First and foremost, it was my first full season where arm health was not an issue. Every since my surgery in 2015, I had battled my arm not feeling good. I stopped throwing my 4-seam fastball, I changed my slider to be “sweepier” rather than a hard short one, and I tinkered with my changeup grip as well.

Kent Emanuel on his 2019 Improvement

In 28 games, he tallied 86 strike outs on his way to a career-low 3.90 ERA. The strike outs were lower than the previous year, but so too were the walks: 26 across 83.2 innings in 2018, 23 across 101.2 innings in 2019.

On August 26th, Kent started for the Express and gave up one hit across eight scoreless innings. He matched the longest start of his seven-year career and still felt like he could have been better. The Astros saw the same promise. On November 4th, Kent was added to the 40-man roster. Come February, he was invited to his first major league spring training.

Dehydrochlormethyltestosterone, 2020.

UCL tears happen. As disappointing as they are, most baseball players are aware of the ever-present risk. Testing positive for Dehydrochlormethyltestosterone? Not something most baseball players anticipate. In June of 2020, that is what happened to Kent Emanuel. An 80-game suspension. Since finding out, Kent has been adamant that he never knowingly took the substance. After subsequent reports published by The Athletic and The Wallstreet Journal, the situation seems to support him.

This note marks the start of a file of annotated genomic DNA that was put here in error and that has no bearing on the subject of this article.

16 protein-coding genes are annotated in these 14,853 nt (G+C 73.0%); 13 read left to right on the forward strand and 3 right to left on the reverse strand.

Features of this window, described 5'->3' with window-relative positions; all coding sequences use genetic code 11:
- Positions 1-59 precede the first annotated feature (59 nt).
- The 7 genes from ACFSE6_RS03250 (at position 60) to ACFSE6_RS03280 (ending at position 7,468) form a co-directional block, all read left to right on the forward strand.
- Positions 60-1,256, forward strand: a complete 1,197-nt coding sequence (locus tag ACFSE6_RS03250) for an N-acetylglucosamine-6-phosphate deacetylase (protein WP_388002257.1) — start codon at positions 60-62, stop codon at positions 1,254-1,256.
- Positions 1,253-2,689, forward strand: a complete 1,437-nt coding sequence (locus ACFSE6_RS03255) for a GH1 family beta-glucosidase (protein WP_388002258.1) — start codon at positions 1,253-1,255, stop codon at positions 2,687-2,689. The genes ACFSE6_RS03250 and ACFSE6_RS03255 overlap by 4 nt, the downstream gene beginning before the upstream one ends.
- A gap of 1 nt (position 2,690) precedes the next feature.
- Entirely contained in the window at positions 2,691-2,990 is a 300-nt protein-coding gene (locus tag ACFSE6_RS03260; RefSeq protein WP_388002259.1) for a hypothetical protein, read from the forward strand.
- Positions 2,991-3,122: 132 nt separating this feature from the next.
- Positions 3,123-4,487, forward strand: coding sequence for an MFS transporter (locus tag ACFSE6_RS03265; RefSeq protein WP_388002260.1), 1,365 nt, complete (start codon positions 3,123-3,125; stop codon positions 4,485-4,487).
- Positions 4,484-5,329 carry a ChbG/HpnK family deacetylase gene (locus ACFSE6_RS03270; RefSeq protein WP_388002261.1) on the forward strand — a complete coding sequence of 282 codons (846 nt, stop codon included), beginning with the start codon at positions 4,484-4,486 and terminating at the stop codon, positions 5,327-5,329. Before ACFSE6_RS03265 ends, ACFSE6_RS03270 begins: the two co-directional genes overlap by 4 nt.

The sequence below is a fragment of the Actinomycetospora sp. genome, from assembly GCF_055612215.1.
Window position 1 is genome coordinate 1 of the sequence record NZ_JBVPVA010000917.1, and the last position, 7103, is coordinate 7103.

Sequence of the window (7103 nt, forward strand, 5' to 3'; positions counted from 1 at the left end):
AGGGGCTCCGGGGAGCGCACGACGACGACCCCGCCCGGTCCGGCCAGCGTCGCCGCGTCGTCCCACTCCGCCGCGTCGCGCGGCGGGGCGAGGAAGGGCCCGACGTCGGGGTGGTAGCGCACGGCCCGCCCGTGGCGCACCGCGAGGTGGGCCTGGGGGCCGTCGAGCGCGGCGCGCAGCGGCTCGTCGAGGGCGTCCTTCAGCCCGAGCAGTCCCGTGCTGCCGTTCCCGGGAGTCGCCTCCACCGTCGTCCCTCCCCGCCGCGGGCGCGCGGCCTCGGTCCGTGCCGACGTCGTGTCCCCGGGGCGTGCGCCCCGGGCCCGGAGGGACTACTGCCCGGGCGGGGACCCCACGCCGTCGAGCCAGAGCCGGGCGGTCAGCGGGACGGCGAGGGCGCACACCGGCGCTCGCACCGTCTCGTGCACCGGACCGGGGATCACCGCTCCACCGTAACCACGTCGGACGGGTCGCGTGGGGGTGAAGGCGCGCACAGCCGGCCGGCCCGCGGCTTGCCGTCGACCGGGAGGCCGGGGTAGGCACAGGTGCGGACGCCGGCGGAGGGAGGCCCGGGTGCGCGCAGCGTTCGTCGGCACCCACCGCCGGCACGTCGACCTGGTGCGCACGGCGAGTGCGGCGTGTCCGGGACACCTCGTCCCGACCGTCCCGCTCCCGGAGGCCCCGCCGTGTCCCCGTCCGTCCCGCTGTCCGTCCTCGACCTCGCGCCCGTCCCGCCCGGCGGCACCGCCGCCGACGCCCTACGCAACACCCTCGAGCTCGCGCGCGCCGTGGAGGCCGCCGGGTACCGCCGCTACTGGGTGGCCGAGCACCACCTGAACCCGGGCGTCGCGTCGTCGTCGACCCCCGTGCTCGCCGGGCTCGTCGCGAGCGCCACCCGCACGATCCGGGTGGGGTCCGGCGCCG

When I asked him about the suspension, he calmly repeated his position:

It’s an injustice to almost 20 players now over the last five years. I’d encourage you to go to my Instagram under the IGTV tab and watch my two videos to learn about it.

I have done my research and I encourage you to do the same.

People have described him as bold, controversial, and petty for his response to the suspension.
I see a proud baseball player clearly and concisely defending his reputation. Some people make mistakes. They deserve consequence. At that point, we should discuss whether redemption is possible. For Kent, I don’t believe this is one of those cases. It does not seem that a mistake was made. He wishes the suspension were never a part of his story. I feel the same about the story I’m writing now.

Regardless, Kent was forced to sit out of the 2020 season.

April 22nd, 2021.

Kent Emanuel’s suspension ends.

April 23rd, 2021.

Kent Emanuel is called up from the Astros alternate site.

April 24th, 2021. (3:12 PM)

Starting pitcher Jake Odorizzi is removed from the game with a right pronator muscle strain. Kent Emanuel is called from the bullpen.

The Game Plan.